بررسی ارزیابی زیست محیطی استراتژیک در 12 کشور انتخاب شده
|کد مقاله||سال انتشار||تعداد صفحات مقاله انگلیسی||ترجمه فارسی|
|5670||2006||42 صفحه PDF||سفارش دهید|
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Publisher : Elsevier - Science Direct (الزویر - ساینس دایرکت)
Journal : Environmental Impact Assessment Review, Volume 26, Issue 1, January 2006, Pages 15–56
Strategic Environmental Assessment (SEA) is acknowledged to be an important decision support tool. The increased application of its principles in countries worldwide, the introduction of SEA procedures in planning and decision-making processes of international aid and cooperation organisations, as well as the recent endorsement of two relevant legal documents in the international arena only serve to emphasise the acclaimed significance of the process. In light of the scarcity of literature exploring the practical implementation of SEA, this paper attempts to provide a comparative overview of SEA systems in 12 selected countries from their legal, institutional and procedural perspectives in order to unveil potential implementation pitfalls, obstacles and lessons learnt as well as uncertainties and lack of data for future research, replication and customisation elsewhere or refining of existing systems.
The development and consequent adoption of Strategic Environmental Assessment (SEA) procedures have gained momentum in recent years. Not only have more countries revised their approaches vis-à-vis the integration of environmental assessment at different tiers of the decision-making process, but the international arena has also played a vital role in re-emphasising the importance of SEA through the endorsement of two important legal documents, namely, the European SEA Directive (2001/42/EC) and the United Nations Economic Commission for Europe (UNECE) 2003 SEA Protocol. Moreover, international financing institutions and cooperation organisations are introducing more and more their own SEA procedures and requiring beneficiary countries to adopt and potentially mainstream these procedures into their planning and decision-making processes. A quick overview of the SEA concept and its different application models,5 as well as milestone international initiatives are briefly described prior to the comparative evaluation of SEA experience in 12 selected countries, which aims to unveiling potential implementation pitfalls, obstacles and lessons learnt, as well as uncertainties and lack of data for future research, replication and customisation elsewhere or refining of existing systems.
نتیجه گیری انگلیسی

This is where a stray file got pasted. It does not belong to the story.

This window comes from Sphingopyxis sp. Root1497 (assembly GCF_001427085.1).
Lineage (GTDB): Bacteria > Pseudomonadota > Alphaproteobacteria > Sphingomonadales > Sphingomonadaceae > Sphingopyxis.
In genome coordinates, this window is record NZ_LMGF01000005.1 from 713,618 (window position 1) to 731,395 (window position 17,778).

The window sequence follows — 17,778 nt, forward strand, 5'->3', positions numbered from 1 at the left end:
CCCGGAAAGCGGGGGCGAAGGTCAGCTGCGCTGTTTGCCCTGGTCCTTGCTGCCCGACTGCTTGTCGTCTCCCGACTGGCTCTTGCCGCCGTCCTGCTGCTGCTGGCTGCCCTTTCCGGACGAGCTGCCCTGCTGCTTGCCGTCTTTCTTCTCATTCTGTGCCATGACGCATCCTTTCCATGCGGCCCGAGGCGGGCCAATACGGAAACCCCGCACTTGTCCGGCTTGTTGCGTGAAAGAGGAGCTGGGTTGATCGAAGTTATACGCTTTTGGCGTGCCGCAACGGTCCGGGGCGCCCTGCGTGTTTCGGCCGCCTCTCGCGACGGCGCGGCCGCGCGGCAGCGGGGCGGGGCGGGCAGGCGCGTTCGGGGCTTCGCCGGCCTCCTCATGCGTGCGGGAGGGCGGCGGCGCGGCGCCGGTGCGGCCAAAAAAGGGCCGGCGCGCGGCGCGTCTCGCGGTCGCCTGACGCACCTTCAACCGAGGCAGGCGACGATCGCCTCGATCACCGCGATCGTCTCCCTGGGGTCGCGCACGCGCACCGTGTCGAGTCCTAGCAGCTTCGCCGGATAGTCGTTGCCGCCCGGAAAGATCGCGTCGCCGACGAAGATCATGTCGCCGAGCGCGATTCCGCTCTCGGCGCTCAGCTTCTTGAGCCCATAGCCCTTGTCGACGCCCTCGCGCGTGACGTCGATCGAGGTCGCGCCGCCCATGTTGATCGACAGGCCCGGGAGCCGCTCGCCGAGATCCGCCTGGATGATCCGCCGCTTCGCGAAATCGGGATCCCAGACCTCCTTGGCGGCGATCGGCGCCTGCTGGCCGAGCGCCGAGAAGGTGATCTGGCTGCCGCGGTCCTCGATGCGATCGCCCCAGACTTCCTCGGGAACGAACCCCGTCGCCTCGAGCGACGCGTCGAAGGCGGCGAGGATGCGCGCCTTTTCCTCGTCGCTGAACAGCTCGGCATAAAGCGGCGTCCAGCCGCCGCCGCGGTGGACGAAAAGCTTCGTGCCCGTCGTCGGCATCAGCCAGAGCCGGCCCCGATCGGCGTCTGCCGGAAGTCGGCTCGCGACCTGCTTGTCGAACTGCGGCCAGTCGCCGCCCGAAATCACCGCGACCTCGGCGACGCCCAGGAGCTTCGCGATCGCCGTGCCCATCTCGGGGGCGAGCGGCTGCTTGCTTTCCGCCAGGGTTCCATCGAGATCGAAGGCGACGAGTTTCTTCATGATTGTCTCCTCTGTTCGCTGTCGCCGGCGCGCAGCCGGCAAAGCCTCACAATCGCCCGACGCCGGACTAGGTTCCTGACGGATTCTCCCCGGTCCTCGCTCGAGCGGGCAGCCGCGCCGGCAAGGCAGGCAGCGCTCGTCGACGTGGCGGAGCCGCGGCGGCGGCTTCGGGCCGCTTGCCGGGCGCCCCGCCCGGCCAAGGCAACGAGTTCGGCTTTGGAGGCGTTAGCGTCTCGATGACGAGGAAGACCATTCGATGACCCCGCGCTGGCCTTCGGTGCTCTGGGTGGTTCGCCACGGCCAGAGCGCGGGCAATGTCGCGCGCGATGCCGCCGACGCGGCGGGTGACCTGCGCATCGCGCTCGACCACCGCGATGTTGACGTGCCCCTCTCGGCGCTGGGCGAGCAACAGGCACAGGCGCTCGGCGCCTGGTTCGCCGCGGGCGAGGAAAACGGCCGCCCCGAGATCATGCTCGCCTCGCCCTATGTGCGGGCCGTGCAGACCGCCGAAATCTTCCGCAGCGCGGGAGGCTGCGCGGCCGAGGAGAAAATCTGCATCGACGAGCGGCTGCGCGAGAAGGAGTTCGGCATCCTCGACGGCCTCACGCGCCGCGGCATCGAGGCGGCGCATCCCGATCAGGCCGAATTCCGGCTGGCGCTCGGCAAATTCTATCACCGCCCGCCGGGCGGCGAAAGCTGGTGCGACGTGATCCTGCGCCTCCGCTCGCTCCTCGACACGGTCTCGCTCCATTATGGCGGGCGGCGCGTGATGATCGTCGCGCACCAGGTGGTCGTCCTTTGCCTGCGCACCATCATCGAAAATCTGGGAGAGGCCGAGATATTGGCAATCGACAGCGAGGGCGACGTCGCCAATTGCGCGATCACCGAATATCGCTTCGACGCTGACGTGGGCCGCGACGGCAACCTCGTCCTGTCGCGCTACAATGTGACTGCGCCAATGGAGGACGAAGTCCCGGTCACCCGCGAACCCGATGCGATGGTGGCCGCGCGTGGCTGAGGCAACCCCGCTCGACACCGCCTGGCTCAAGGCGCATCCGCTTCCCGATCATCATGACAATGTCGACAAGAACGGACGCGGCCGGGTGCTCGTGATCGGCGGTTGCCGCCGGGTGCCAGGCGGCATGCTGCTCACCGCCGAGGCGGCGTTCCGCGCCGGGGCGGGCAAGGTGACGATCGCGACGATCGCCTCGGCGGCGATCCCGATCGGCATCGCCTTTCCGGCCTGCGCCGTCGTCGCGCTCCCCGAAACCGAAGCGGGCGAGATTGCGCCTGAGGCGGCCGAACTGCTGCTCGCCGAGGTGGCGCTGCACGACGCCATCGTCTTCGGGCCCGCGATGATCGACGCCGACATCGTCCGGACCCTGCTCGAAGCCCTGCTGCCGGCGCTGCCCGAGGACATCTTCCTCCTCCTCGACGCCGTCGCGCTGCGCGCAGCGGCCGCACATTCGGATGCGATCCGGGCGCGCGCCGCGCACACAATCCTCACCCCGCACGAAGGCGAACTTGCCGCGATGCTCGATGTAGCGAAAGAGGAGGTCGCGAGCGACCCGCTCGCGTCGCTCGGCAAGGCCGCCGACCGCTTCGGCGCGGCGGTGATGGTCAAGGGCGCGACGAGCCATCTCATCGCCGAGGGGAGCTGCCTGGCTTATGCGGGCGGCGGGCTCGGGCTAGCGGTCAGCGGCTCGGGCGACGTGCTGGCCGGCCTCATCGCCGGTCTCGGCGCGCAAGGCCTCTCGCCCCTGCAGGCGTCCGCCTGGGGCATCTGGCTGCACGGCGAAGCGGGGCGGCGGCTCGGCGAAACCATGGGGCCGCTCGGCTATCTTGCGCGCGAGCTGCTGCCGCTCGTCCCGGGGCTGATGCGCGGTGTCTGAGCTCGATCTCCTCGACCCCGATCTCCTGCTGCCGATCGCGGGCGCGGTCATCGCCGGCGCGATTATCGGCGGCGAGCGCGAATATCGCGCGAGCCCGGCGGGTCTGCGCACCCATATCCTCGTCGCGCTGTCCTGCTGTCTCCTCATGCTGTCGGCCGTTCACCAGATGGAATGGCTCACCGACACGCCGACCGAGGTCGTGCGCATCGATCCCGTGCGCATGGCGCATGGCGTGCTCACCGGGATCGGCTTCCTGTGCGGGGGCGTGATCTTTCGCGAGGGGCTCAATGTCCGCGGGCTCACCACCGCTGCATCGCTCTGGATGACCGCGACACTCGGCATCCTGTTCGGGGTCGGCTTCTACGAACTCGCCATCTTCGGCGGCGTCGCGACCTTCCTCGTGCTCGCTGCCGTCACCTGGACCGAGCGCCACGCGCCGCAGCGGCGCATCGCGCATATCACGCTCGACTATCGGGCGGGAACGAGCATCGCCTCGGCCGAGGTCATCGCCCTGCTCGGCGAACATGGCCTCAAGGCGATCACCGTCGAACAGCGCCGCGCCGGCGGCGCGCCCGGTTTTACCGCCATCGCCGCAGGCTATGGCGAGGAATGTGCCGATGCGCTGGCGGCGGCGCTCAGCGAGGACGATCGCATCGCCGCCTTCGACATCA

There are gaps and deficiencies in the literature documenting the practical implementation of SEA including the extent, means and timing of public participation. This also applies to the evaluation of SEA performance and efficiency in influencing strategic decision-making. Moreover, data regarding SEA procedures are insufficient and often incomplete for deducing lessons and capitalising on success stories. Indeed, there is little account and description of the obstacles and pitfalls that have been faced at the national level. Increased research on these issues as well as documentation of good-practice case studies and success stories are imperative as they assist in improving the efficacy of national SEA systems. This is particularly important for developing countries, currently in the process of elaborating or updating their SEA systems, where there is an urgent need for capitalising on international experience due to limited resources and SEA expertise. Based on the preceding discussion and the findings of this paper, the following conclusions may be drawn: ▪ Some countries have established formal legal requirements for SEA (as part of EIA, within other sectoral regulations or exclusively SEA), while others adopted SEA guidance documents. There is no single optimal way to implement SEA; the choice depends on the context, including the legal and regulatory framework, the history and means of legal enforcement, and the current governance approach. ▪ The majority of countries place the burden of conducting SEA on the proponent with various levels of involvement by the competent authority (Authority responsible for environmental issues). One cannot over-emphasise the importance of setting the most appropriate institutional framework. Indeed, the latter will pre-determine the leverage points for SEA input in the planning and decision-making process, the focus of SEA (environment or sustainability), the margin for coordination and consultation as well as the route map for procedural arrangements. Moreover, it also serves for assessing training and capacity building needs for SEA implementation. The institutional choice depends on the historical background of strategic decision-making, such as types of strategic decisions undertaken in the country, organisational structure of the public sector, means of deliberation and decision, and the nature of the planning process per se. ▪ Despite their variability, procedural arrangements possess common milestones: – Screening and scoping. Screening is often defined in legal requirements while scoping, though generic guidelines may be provided, is often case-specific. It is common practice to submit plans and programmes to SEA where EIA procedures and approaches are quite readily applied. However, it is argued that SEA at the policy level requires a different methodological approach than that necessary for lower tier plans and programmes. There is a widespread consensus regarding the lack of a ‘blueprint’ approach to SEA, as the process will need to be tailored to the particularities of individual countries ( Dalal-Clayton and Sadler, 1999, Dalal-Clayton and Sadler, 2003, Partidario, 2000, Partidario, 2003a, Partidario, 2003b and von Seht, 1999). Screening and scoping are important steps for setting the ground for subsequent analyses and discussions. They also serve in preventing idle work and unnecessary delays that might result during decision-making due to the lack or inaccuracy of necessary information or because of social opposition. Hence, it is critical to involve concerned stakeholders at an early stage particularly during scoping. – Coverage of SEA. Most countries require the assessment of the environmental impacts of strategic proposals; others consider also potential socio-economic impacts. The Czech Republic, Denmark, New Zealand and South Africa go further to request the evaluation of health and cultural heritage impacts. The observed variability in the range of impacts considered is a reflection of the national definition of “Environment”; i.e. whether it is perceived only as the bio-physical and chemical surrounding or more thoroughly as anything that affects the natural surrounding of humans as well as the quality and sustainability of their livelihoods including socio-economic considerations (sustainability-led). – SEA document. All the countries in the sample require some form of documentation of SEA findings either via the submission of a separate report or via direct integration in the proposed strategic document. Documentation of SEA results is a crucial step for enhancing accountability through facilitating quality control of the presented information and keeping trace of decision-making criteria. It provides the basis for stakeholder consultation and eventual evaluation of SEA efficiency in influencing strategic decision-making in the country. Furthermore, it constitutes a clear commitment on the behalf of the proponent vis-à-vis proposed mitigation measures. – Consideration of alternatives. Almost all of the studied countries with the exception of the E-test in the Netherlands require the consideration of alternatives. However, few details is provided as to the type or hierarchy of alternatives and the minimum requirements for scenario identification. The consideration of alternatives reflects the ongoing debate and priorities regarding sustainable development and/or environmental sustainability in the country. – Impact mitigation and monitoring. Impact mitigation aims to minimise negative impacts, optimise positive ones and insure the sustainability of the proposed action. The majority of the countries call for impact mitigation. However, it is interesting to note that of the nine countries calling for mitigation, Denmark, the Netherlands SEA system and the UK policy appraisal are the only ones with monitoring requirements. Monitoring serves to ascertain that the adopted strategic action is well implemented and that no unforeseen impacts have ensued. – Public participation. It is an integral component of almost all SEA systems. However, there is a lack of information in the literature with respect to timing, means and methods. – Quality assurance. SEA review is practised by almost all considered SEA systems with the exception of Canada, Denmark and New Zealand. Peer review can be undertaken by an independent committee, a joint ministerial committee or the competent authority. SEA review is a means for controlling the quality of the presented information, which will constitute eventually the basis for decision-making, and pre-determine thereby the suitability, practical feasibility and sustainability of the resulting strategic action. Finally, it is important to keep the main reasons behind developing an SEA system in perspective during the elaboration, review and evaluation of the process, namely: ▪ Early consideration of potential impacts (Precautionary and Preventive Action Principles), including cumulative and synergistic impacts that are often difficult to identify at low tiers/project level; ▪ Better consideration of alternatives; ▪ Enhancing the accountability and the efficiency of strategic decision-making (clear and verifiable procedures/independent review); ▪ Stakeholder involvement for more transparency and better governance. The main challenges remain, however, the identification of the appropriate leverage points in the planning and decision-making process for SEA input, the integration of SEA findings into decision-making, and public participation at higher levels of public decisions.